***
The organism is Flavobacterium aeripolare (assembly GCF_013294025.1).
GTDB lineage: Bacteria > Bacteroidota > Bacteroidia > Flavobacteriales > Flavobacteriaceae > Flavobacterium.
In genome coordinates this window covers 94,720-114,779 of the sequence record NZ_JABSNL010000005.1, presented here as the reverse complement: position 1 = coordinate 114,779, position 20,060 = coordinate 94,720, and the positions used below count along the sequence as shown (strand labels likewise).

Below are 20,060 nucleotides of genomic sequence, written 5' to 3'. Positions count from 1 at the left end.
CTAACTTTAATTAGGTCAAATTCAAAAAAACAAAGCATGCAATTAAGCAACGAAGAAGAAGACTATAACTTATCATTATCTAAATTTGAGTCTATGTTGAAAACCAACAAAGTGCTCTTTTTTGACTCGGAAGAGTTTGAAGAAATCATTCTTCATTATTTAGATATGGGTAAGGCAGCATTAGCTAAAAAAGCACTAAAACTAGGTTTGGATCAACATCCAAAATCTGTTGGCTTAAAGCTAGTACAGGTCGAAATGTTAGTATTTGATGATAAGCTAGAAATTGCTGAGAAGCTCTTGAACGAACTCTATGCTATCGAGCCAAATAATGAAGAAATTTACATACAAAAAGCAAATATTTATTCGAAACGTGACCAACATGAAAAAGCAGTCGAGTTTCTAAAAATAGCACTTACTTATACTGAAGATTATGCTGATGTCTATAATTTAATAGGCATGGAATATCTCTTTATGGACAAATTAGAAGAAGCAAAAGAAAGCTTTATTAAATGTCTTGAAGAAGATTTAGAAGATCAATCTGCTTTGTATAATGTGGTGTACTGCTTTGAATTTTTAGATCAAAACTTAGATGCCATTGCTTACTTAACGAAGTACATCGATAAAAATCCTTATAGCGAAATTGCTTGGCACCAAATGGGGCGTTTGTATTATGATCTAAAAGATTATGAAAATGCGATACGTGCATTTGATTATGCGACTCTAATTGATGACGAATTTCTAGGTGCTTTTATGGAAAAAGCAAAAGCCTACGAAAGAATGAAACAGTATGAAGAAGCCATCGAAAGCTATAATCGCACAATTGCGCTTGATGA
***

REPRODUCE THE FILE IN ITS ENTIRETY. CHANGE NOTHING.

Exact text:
The organism is Flavobacterium aeripolare (assembly GCF_013294025.1).
GTDB lineage: Bacteria > Bacteroidota > Bacteroidia > Flavobacteriales > Flavobacteriaceae > Flavobacterium.
In genome coordinates this window covers 94,720-114,779 of the sequence record NZ_JABSNL010000005.1, presented here as the reverse complement: position 1 = coordinate 114,779, position 20,060 = coordinate 94,720, and the positions used below count along the sequence as shown (strand labels likewise).

Below are 20,060 nucleotides of genomic sequence, written 5' to 3'. Positions count from 1 at the left end.
CTAACTTTAATTAGGTCAAATTCAAAAAAACAAAGCATGCAATTAAGCAACGAAGAAGAAGACTATAACTTATCATTATCTAAATTTGAGTCTATGTTGAAAACCAACAAAGTGCTCTTTTTTGACTCGGAAGAGTTTGAAGAAATCATTCTTCATTATTTAGATATGGGTAAGGCAGCATTAGCTAAAAAAGCACTAAAACTAGGTTTGGATCAACATCCAAAATCTGTTGGCTTAAAGCTAGTACAGGTCGAAATGTTAGTATTTGATGATAAGCTAGAAATTGCTGAGAAGCTCTTGAACGAACTCTATGCTATCGAGCCAAATAATGAAGAAATTTACATACAAAAAGCAAATATTTATTCGAAACGTGACCAACATGAAAAAGCAGTCGAGTTTCTAAAAATAGCACTTACTTATACTGAAGATTATGCTGATGTCTATAATTTAATAGGCATGGAATATCTCTTTATGGACAAATTAGAAGAAGCAAAAGAAAGCTTTATTAAATGTCTTGAAGAAGATTTAGAAGATCAATCTGCTTTGTATAATGTGGTGTACTGCTTTGAATTTTTAGATCAAAACTTAGATGCCATTGCTTACTTAACGAAGTACATCGATAAAAATCCTTATAGCGAAATTGCTTGGCACCAAATGGGGCGTTTGTATTATGATCTAAAAGATTATGAAAATGCGATACGTGCATTTGATTATGCGACTCTAATTGATGACGAATTTCTAGGTGCTTTTATGGAAAAAGCAAAAGCCTACGAAAGAATGAAACAGTATGAAGAAGCCATCGAAAGCTATAATCGCACAATTGCGCTTGATGA